ATLAS-2M: every 8-weeks long-acting CAB and RPV remains non-inferior to every 4-weeks at 96-weeks (abstract 401).
ATLAS-2M is evaluating the safety and efficacy of every 8-weeks (q8w) vs. every 4-weeks (q4w) LA-CAB and RPV. At CROI 2020, 48-week results were presented: 94.3% of q8w and 93.5% of q4w participants had HIV-RNA <50 copies/mL, meeting non-inferiority. Virologic non-response rates (HIV-RNA ≥ 50 copies/mL at week 48) were 1.7% (n=9) vs. 1% (n=5) for q8w and q4w, respectively. Adverse reactions, including injection site reactions (ISR) were similar between the arms, though interestingly, the q8w ISR rate was 30% vs. 20% for q4w.
At CROI 2021, 96-week results were presented. Q8w remained non-inferior to q4w: 91% of q8w and 90.2% of q4w participants had HIV-RNA <50 copies/mL. There were 9 confirmed virologic failures in the q8w arm and 2 in the q4w arm. ISRs remained more commonly reported in q8w recipients: 26.5% vs. 17.4% for q4w.
Important take home points. Virologic suppression with both dosing regimens was durable to 96-weeks and q8w is non-inferior to q4w. No new adverse reactions were found. ISR were common with both dosing regimens though more frequent with q8w but did appear to decrease over the study duration with both dosing regimens. And the not so good news: confirmed virologic failure was more common with q8w dosing: 1.7% vs 0.4% for q8w vs q4w.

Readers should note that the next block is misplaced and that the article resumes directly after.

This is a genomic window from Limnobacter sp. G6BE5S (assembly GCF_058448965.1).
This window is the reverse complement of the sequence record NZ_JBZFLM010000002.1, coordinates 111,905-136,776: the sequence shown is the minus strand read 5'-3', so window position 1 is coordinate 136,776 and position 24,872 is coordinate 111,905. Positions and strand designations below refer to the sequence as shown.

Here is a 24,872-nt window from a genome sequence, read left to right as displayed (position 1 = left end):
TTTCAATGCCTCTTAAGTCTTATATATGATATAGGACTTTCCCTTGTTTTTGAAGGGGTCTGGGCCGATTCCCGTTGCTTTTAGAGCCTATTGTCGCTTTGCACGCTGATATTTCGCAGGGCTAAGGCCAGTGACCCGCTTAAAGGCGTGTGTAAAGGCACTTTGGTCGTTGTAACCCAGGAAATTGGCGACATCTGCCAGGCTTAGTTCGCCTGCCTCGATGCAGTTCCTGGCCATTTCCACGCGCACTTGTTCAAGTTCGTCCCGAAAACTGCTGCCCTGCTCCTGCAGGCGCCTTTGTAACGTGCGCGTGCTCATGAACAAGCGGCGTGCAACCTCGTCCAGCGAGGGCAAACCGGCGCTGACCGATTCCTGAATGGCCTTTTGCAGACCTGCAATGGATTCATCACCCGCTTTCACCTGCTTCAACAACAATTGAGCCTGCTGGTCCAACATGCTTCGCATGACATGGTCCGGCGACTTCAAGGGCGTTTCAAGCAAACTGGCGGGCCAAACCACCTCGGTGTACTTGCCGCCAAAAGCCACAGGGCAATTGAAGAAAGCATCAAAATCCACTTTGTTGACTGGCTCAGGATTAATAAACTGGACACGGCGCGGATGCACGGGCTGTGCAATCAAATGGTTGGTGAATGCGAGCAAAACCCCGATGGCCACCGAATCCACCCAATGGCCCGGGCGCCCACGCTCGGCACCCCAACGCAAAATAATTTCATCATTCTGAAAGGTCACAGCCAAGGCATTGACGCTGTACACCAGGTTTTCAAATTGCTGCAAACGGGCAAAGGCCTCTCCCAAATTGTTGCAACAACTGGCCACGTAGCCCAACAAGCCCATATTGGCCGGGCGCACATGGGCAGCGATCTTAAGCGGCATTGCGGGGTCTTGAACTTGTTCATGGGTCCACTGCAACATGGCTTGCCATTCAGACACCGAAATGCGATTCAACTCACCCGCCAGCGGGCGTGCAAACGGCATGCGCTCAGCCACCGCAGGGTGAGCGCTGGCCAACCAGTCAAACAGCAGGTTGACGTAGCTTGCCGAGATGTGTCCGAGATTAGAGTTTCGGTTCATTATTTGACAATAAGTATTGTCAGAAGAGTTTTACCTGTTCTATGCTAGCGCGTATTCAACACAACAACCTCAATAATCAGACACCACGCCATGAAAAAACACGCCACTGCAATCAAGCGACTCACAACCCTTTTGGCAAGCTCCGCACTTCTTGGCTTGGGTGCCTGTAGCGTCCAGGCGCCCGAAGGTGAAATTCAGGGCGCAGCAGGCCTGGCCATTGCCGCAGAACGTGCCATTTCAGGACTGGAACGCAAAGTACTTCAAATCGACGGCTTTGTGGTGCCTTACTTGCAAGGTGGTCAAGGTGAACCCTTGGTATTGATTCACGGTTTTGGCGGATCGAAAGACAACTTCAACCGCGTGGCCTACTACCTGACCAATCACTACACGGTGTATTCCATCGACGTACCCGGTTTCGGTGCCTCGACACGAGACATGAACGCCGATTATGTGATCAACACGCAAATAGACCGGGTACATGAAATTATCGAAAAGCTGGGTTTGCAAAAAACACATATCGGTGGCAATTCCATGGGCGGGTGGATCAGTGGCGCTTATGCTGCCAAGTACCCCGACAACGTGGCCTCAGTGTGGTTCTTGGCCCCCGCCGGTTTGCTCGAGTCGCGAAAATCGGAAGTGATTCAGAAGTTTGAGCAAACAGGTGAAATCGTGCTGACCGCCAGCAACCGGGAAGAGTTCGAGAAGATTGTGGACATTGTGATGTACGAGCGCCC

My interpretations. There is no doubt that LA-CAB and RPV is an important advance for treatment particularly because if offers another choice and convenience. It is important to remember, however, that q4w dosing even with perfect adherence (as in the ATLAS and FLAIR studies) wasn't superior to oral ART. There remains a lot we need to learn about the effectiveness of LA-CAB and RPV. Two particular needs are:
First, adherence. What are the consequences and optimal strategies for management of late doses or missed doses, life events such as traveling particularly out of the country, or the prolonged PK tail after treatment discontinuation. Two PK modeling abstracts at CROI 2021 provided some useful information (see abstracts #373 and #403). But more work and real-life data are needed.